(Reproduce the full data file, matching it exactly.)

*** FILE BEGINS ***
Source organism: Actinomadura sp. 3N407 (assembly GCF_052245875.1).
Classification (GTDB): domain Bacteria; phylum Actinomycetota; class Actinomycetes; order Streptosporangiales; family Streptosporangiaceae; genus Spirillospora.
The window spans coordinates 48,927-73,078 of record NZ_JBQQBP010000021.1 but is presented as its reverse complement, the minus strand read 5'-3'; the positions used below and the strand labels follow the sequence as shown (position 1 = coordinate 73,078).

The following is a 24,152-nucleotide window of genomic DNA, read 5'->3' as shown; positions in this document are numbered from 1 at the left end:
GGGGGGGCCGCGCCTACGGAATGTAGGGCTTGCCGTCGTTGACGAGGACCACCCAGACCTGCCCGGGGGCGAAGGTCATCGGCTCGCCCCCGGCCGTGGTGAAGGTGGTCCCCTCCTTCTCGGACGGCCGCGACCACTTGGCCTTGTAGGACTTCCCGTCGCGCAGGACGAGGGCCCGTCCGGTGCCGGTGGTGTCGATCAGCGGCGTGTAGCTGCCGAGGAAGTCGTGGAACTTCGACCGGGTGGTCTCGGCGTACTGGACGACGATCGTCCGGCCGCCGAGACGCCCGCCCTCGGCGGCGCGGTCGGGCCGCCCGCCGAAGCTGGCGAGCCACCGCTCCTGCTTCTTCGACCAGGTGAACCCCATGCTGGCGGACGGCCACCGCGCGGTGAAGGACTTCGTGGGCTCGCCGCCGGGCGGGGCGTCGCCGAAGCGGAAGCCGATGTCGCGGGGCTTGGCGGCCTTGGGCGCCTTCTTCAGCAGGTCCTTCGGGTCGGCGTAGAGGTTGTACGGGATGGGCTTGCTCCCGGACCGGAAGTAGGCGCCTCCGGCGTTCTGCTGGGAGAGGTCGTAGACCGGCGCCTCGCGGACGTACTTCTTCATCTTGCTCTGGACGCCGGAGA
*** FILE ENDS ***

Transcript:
Source organism: Actinomadura sp. 3N407 (assembly GCF_052245875.1).
Classification (GTDB): domain Bacteria; phylum Actinomycetota; class Actinomycetes; order Streptosporangiales; family Streptosporangiaceae; genus Spirillospora.
The window spans coordinates 48,927-73,078 of record NZ_JBQQBP010000021.1 but is presented as its reverse complement, the minus strand read 5'-3'; the positions used below and the strand labels follow the sequence as shown (position 1 = coordinate 73,078).

The following is a 24,152-nucleotide window of genomic DNA, read 5'->3' as shown; positions in this document are numbered from 1 at the left end:
GGGGGGGCCGCGCCTACGGAATGTAGGGCTTGCCGTCGTTGACGAGGACCACCCAGACCTGCCCGGGGGCGAAGGTCATCGGCTCGCCCCCGGCCGTGGTGAAGGTGGTCCCCTCCTTCTCGGACGGCCGCGACCACTTGGCCTTGTAGGACTTCCCGTCGCGCAGGACGAGGGCCCGTCCGGTGCCGGTGGTGTCGATCAGCGGCGTGTAGCTGCCGAGGAAGTCGTGGAACTTCGACCGGGTGGTCTCGGCGTACTGGACGACGATCGTCCGGCCGCCGAGACGCCCGCCCTCGGCGGCGCGGTCGGGCCGCCCGCCGAAGCTGGCGAGCCACCGCTCCTGCTTCTTCGACCAGGTGAACCCCATGCTGGCGGACGGCCACCGCGCGGTGAAGGACTTCGTGGGCTCGCCGCCGGGCGGGGCGTCGCCGAAGCGGAAGCCGATGTCGCGGGGCTTGGCGGCCTTGGGCGCCTTCTTCAGCAGGTCCTTCGGGTCGGCGTAGAGGTTGTACGGGATGGGCTTGCTCCCGGACCGGAAGTAGGCGCCTCCGGCGTTCTGCTGGGAGAGGTCGTAGACCGGCGCCTCGCGGACGTACTTCTTCATCTTGCTCTGGACGCCGGAGA